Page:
Burton Folsom is Charles Kline professor of history and management at Hillsdale College.  He received his Ph.D. from the University of Pittsburgh, and he is the author of seven books, including The Myth of the Robber Barons, and New Deal or Raw Deal? His most recent book is FDR Goes to War, which he co-authored with his wife Anita.

 
Smiddy-Backed Bill Encouraging Veterans to Choose Illinois for Higher Education Passes House PDF Print E-mail
News Releases - Education & Schools
Written by Rep. Mike Smiddy   
Monday, 20 May 2013 14:46
SPRINGFIELD, IL –A measure to increase educational opportunities for veterans in Illinois cosponsored by state Rep. Mike Smiddy (D-Hillsdale) passed out the Illinois House on Tuesday and now heads to the governor for further consideration.

“As a community, we should provide military personnel with the tools they need to encourage their success,” said Smiddy. “This measure will help ensure our men and women in uniform are given every opportunity to succeed when they return from their service to our country. This is a positive step to encourage education and assist our proud servicemen and women.”

House Bill 2353 allows veterans receiving benefits under the Post-9/11 Veterans Educational Assistance Act of 2008 to receive in-state tuition rates at Illinois’ public universities and colleges. Certain veterans who served on active duty on or after September 11, 2011 are also eligible for in-state tuition under this bill.  

“This legislation was supported by our public universities because of its positive impact on veteran students and the entire state,” Smiddy said. “Attracting quality, hardworking, and dedicated students to Illinois improves the quality of life for everyone. I was proud to cosponsor this bill and will continue supporting measures that encourage veterans to further their education here in Illinois.”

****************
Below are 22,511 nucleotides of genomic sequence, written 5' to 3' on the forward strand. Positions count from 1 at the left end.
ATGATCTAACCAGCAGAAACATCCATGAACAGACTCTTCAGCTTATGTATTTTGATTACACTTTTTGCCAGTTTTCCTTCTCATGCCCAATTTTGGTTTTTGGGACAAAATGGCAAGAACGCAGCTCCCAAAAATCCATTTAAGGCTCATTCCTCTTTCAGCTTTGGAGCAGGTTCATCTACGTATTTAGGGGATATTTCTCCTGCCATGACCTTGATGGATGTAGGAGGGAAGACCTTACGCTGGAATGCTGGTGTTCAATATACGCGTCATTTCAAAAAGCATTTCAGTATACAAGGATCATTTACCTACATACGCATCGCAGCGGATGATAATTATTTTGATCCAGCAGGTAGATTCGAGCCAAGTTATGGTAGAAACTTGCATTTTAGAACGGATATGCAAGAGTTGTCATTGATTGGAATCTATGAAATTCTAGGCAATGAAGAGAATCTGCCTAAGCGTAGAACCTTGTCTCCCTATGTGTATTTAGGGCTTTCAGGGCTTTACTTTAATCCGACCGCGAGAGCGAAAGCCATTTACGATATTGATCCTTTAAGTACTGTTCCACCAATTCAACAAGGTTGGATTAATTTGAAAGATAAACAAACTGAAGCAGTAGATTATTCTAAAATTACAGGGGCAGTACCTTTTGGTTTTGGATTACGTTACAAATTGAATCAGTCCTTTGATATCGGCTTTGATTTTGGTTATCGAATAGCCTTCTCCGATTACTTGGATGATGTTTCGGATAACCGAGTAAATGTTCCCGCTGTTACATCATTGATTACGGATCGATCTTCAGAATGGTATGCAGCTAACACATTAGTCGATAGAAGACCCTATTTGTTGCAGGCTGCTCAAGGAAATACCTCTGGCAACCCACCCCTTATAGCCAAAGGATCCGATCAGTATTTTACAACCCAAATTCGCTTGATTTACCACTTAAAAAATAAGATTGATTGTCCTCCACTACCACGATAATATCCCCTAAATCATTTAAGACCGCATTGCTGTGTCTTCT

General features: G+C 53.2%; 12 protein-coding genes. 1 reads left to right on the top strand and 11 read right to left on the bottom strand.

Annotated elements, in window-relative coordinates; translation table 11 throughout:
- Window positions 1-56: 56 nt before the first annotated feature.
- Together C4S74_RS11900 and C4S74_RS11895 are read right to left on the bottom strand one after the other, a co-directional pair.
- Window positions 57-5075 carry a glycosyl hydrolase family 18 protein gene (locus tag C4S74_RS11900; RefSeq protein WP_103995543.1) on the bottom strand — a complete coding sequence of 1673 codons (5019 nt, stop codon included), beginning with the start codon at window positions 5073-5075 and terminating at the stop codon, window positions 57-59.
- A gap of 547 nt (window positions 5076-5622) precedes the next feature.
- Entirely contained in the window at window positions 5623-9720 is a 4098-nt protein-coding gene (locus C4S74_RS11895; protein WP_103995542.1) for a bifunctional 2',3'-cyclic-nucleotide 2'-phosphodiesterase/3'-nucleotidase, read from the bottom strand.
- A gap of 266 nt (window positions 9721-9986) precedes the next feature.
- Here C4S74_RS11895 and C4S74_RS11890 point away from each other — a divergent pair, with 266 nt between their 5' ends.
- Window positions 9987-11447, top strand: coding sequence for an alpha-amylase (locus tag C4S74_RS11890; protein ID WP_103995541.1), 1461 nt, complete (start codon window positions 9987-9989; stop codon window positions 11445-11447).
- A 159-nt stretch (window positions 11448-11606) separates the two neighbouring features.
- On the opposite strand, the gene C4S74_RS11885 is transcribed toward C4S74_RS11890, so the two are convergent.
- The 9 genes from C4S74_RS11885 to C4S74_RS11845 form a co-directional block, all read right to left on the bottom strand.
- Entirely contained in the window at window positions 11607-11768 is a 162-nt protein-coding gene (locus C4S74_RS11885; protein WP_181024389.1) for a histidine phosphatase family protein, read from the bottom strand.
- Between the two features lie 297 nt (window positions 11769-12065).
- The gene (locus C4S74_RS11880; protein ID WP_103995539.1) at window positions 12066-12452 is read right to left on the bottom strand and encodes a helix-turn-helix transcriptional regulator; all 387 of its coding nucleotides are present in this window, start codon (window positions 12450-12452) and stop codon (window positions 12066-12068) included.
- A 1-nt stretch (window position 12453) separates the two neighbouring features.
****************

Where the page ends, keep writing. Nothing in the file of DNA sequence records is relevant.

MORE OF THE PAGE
For more information, contact Smiddy’s office at This e-mail address is being protected from spambots. You need JavaScript enabled to view it , (309) 848-9098, or toll free at (855) 243-4988.

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Simon’s college scorecard resolution passes committee PDF Print E-mail
News Releases - Education & Schools
Written by Kara Beach   
Monday, 20 May 2013 14:12

Lt. Governor urges House to pass transparency measure

SPRINGFIELD – May 16, 2013. Following its unanimous passage from the House Higher Education Committee, Lt. Governor Sheila Simon is encouraging the full House to pass House Joint Resolution 33. The resolution, sponsored by Rep. Naomi Jakobsson (D-Urbana), urges all colleges and universities in the state to prominently feature a link to federal College Scorecard information on the school’s website.

“A college credential is a prerequisite for in-demand jobs in our economy, but college affordability is a barrier for many students,” said Simon, the state’s point person on education reform. “Making it easier for college-seeking students to access the federal College Scorecard means vital information – like average cost and completion rates – is readily available to help students find a college or university that fits their needs and their budget.”

In her first two years in office, Simon visited each of the state’s 48 community colleges and 12 public universities. Students at each campus identified affordability as a major barrier to their college success. The College Scorecards clearly identify average costs, graduation rates, loan default rates, and areas where students can better estimate costs based on their personal goals.

HJR 33 not only encourages degree and certificate-granting institutions in Illinois to link to the federal College Scorecard, but also to work together across institutions to design and publish an Illinois College Scorecard with data that supplements the federal data. Simon intends to create a working group this summer to design the Illinois version.

“By making this information accessible and easy-to-understand, we demystify the costs of a higher education and move closer to enrolling and graduating more students,” said Simon. “I thank Rep. Jakobsson for sponsoring this resolution and for her leadership on education issues.”

The federal college scorecard can be found here.